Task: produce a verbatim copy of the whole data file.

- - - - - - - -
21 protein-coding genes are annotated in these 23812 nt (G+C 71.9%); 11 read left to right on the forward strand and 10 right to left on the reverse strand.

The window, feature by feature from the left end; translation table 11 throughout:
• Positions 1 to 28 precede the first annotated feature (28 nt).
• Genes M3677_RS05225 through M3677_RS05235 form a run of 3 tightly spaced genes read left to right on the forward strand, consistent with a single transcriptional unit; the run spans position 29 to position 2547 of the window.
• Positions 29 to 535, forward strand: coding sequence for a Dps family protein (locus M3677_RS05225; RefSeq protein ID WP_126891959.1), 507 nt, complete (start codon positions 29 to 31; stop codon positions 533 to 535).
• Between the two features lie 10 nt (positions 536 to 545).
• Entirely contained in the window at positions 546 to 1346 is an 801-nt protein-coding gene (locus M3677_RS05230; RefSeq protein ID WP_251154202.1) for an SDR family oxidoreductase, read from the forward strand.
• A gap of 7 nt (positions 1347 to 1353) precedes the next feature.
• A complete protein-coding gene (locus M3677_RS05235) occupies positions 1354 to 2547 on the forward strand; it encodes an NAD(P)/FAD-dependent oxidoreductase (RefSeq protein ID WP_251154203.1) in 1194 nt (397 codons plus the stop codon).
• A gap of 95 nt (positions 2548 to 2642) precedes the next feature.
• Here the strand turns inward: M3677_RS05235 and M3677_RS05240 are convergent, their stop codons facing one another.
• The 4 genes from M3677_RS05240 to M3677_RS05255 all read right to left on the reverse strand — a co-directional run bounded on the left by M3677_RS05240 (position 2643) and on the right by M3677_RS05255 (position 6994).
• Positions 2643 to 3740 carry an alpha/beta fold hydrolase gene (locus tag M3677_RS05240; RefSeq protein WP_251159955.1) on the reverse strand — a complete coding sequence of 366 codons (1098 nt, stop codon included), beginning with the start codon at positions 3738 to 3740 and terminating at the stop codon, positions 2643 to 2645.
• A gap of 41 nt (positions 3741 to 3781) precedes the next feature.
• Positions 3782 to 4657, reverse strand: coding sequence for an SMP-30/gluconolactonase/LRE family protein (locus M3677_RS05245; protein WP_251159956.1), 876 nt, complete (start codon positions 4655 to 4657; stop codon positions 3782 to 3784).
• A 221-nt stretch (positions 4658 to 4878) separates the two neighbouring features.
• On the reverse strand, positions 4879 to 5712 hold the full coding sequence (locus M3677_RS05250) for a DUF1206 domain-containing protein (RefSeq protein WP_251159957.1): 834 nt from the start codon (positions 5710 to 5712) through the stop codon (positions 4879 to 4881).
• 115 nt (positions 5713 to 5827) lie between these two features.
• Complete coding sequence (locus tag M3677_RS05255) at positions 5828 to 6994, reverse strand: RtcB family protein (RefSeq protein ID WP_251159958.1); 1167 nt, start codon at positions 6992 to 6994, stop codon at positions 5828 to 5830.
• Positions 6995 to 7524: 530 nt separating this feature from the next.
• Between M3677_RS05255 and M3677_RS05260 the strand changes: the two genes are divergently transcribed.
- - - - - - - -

21 protein-coding genes are annotated in these 23812 nt (G+C 71.9%); 11 read left to right on the forward strand and 10 right to left on the reverse strand.

The window, feature by feature from the left end; translation table 11 throughout:
• Positions 1 to 28 precede the first annotated feature (28 nt).
• Genes M3677_RS05225 through M3677_RS05235 form a run of 3 tightly spaced genes read left to right on the forward strand, consistent with a single transcriptional unit; the run spans position 29 to position 2547 of the window.
• Positions 29 to 535, forward strand: coding sequence for a Dps family protein (locus M3677_RS05225; RefSeq protein ID WP_126891959.1), 507 nt, complete (start codon positions 29 to 31; stop codon positions 533 to 535).
• Between the two features lie 10 nt (positions 536 to 545).
• Entirely contained in the window at positions 546 to 1346 is an 801-nt protein-coding gene (locus M3677_RS05230; RefSeq protein ID WP_251154202.1) for an SDR family oxidoreductase, read from the forward strand.
• A gap of 7 nt (positions 1347 to 1353) precedes the next feature.
• A complete protein-coding gene (locus M3677_RS05235) occupies positions 1354 to 2547 on the forward strand; it encodes an NAD(P)/FAD-dependent oxidoreductase (RefSeq protein ID WP_251154203.1) in 1194 nt (397 codons plus the stop codon).
• A gap of 95 nt (positions 2548 to 2642) precedes the next feature.
• Here the strand turns inward: M3677_RS05235 and M3677_RS05240 are convergent, their stop codons facing one another.
• The 4 genes from M3677_RS05240 to M3677_RS05255 all read right to left on the reverse strand — a co-directional run bounded on the left by M3677_RS05240 (position 2643) and on the right by M3677_RS05255 (position 6994).
• Positions 2643 to 3740 carry an alpha/beta fold hydrolase gene (locus tag M3677_RS05240; RefSeq protein WP_251159955.1) on the reverse strand — a complete coding sequence of 366 codons (1098 nt, stop codon included), beginning with the start codon at positions 3738 to 3740 and terminating at the stop codon, positions 2643 to 2645.
• A gap of 41 nt (positions 3741 to 3781) precedes the next feature.
• Positions 3782 to 4657, reverse strand: coding sequence for an SMP-30/gluconolactonase/LRE family protein (locus M3677_RS05245; protein WP_251159956.1), 876 nt, complete (start codon positions 4655 to 4657; stop codon positions 3782 to 3784).
• A 221-nt stretch (positions 4658 to 4878) separates the two neighbouring features.
• On the reverse strand, positions 4879 to 5712 hold the full coding sequence (locus M3677_RS05250) for a DUF1206 domain-containing protein (RefSeq protein WP_251159957.1): 834 nt from the start codon (positions 5710 to 5712) through the stop codon (positions 4879 to 4881).
• 115 nt (positions 5713 to 5827) lie between these two features.
• Complete coding sequence (locus tag M3677_RS05255) at positions 5828 to 6994, reverse strand: RtcB family protein (RefSeq protein ID WP_251159958.1); 1167 nt, start codon at positions 6992 to 6994, stop codon at positions 5828 to 5830.
• Positions 6995 to 7524: 530 nt separating this feature from the next.
• Between M3677_RS05255 and M3677_RS05260 the strand changes: the two genes are divergently transcribed.